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 Malvin Gray Johnson  (1896 - 1934)

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Lived/Active: New York/North Carolina      Known for: street scenes, portrait, still life

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Ad Code: 3
AskART Artist
from Auction House Records.
Swing Low, Sweet Chariot
Artwork images are copyright of the artist or assignee
This biography from the Archives of AskART:
Black artist, Malvin Gray Johnson, a North Carolina native, rose to prominence during the Harlem Renaissance. His exhibition of oils, watercolors and drawings in 2002 at North Carolina Central University, was the first since his death in 1934.

Johnson was born in Greensboro in 1896. Of Johnson's six brothers and sisters, he was close to only one, his sister Maggie. She was fifteen years his senior, a graduate of Bennett College in Greensboro. Maggie became a teacher and a great inspiration to her younger brother, Malvin.

During a time when it was extremely difficult to find art schools or classes for blacks, Maggie took on the responsibility to give him his first art lessons and art materials. In 1906, Malvin drew his first picture in charcoal, "Untitled (seascape").

In 1911, he began painting in oil. The following year, Malvin left Greensboro at the age of 16 and headed for New York. Johnson worked during the day and took classes at night. By age 20, he had saved enough money to enter the National Academy of Design. However, Johnson had to leave the Academy to serve in World War I, returning to New York in 1920.

Johnson continued to produce realistic paintings, such as the portrait, "Meditation," a sensitive, beautifully painted black woman leaning on an elbow, looking out at the viewer. It is a very convincing composition, rich in subtle color, reflecting a certain relationship with Cezanne. His most notable work, "Swing Low Sweet Chariot," received the $250. Harmon Foundation Award for its Negro Art competition in 1928. The painting achieved international attention in the press. It also appeared in the bi-monthly Art Digest and Washington Post.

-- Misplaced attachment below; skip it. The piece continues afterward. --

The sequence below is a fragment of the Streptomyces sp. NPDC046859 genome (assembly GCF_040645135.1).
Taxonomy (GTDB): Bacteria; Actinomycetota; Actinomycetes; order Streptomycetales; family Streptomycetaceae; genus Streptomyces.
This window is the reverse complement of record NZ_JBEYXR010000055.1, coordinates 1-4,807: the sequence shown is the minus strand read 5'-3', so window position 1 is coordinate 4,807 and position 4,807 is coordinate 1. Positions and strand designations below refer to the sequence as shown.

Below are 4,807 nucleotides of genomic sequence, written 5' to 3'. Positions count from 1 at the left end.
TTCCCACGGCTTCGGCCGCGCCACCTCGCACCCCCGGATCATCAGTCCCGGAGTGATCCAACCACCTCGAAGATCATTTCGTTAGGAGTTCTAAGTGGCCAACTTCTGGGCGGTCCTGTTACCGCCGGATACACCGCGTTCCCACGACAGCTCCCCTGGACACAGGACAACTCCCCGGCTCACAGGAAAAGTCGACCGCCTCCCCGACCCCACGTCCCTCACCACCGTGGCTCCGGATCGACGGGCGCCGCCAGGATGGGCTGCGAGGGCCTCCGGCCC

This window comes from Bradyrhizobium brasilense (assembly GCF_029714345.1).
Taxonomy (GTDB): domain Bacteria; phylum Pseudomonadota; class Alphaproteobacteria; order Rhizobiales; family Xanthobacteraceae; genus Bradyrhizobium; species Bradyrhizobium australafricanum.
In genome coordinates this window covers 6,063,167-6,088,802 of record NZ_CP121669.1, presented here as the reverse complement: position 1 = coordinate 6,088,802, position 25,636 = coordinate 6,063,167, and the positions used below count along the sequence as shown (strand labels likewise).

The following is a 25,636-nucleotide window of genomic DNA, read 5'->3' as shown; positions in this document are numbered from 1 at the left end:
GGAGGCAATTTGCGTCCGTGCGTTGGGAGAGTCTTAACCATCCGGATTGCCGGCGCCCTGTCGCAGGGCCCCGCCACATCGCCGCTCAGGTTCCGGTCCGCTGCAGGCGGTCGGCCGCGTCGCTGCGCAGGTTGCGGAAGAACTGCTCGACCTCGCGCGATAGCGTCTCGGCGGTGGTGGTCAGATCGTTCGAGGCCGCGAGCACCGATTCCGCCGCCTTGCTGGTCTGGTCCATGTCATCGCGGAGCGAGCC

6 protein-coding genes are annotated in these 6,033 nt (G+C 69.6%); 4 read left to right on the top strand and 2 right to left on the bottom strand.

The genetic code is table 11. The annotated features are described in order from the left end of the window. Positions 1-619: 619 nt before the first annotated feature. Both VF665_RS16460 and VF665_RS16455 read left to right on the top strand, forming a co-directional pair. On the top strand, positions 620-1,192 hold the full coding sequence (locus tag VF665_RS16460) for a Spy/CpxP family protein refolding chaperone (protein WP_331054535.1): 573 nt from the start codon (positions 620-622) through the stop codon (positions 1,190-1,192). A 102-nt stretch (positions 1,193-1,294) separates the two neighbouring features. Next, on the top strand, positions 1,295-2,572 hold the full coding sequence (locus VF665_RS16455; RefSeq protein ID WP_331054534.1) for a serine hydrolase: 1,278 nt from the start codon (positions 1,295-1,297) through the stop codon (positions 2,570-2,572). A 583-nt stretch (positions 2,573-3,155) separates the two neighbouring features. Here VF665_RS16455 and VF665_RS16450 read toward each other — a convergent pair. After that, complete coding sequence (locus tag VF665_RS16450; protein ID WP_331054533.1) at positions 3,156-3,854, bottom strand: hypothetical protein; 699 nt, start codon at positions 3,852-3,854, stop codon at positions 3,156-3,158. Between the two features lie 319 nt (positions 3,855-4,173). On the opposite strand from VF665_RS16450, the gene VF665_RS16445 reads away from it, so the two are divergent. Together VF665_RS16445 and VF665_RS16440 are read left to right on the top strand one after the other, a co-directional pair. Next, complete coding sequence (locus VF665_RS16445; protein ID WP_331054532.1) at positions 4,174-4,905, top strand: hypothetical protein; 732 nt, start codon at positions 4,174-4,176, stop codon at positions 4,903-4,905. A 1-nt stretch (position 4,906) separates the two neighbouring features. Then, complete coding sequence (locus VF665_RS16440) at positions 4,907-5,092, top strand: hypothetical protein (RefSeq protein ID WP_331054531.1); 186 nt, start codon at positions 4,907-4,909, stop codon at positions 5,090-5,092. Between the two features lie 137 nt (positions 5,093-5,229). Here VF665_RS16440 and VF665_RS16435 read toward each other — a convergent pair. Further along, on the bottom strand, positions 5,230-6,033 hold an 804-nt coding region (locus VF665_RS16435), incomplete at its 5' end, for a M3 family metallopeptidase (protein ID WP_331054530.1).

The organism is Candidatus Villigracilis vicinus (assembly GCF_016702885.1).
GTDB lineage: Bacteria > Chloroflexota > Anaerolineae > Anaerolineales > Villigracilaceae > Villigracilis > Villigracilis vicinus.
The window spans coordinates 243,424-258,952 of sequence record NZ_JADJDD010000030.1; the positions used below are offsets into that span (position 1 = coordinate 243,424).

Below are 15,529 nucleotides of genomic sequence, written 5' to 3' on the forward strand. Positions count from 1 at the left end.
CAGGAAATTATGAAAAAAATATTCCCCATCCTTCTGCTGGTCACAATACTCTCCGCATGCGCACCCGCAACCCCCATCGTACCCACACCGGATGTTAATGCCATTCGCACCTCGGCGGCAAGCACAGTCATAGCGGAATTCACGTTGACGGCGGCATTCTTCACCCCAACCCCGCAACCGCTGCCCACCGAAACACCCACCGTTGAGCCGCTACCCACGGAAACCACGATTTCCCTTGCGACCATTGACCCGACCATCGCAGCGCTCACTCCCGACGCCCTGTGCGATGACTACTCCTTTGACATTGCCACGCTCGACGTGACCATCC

In 1933, the year before he died, Johnson gained sponsorship by the Artists' Aid Committee, and in 1934 employment with the Works Project Administration (W.P.A.), developed by President Franklin D. Roosevelt to help artists survive the Depression.

Biography from The Johnson Collection:
Known for the dignity with which he portrayed African Americans, Harlem Renaissance artist Malvin Gray Johnson produced some of his most celebrated images not in New York, but in Virginia. In 1934, Johnson used funding he had received from the Works Progress Administration's Public Works of Art project to return to his native South and record the daily lives of African Americans there. As in his urban scenes, Johnson painted his subjects performing menial tasks with grace and vitality. Alain Locke praised Johnson for his ability to capture the cynical humor and mythical desolation in the moods of blacks better than most other artists. It came as quite a shock when this rising star in the art world died suddenly at the age of thirty-eight after returning to New York City. His death occurred just a few months before his Virginia scenes were to be exhibited in a solo exhibition at Delphic Studio and on the heels of the completion of a documentary film sponsored by the Harmon Foundation that addressed obstacles faced by Johnson and other African American artists.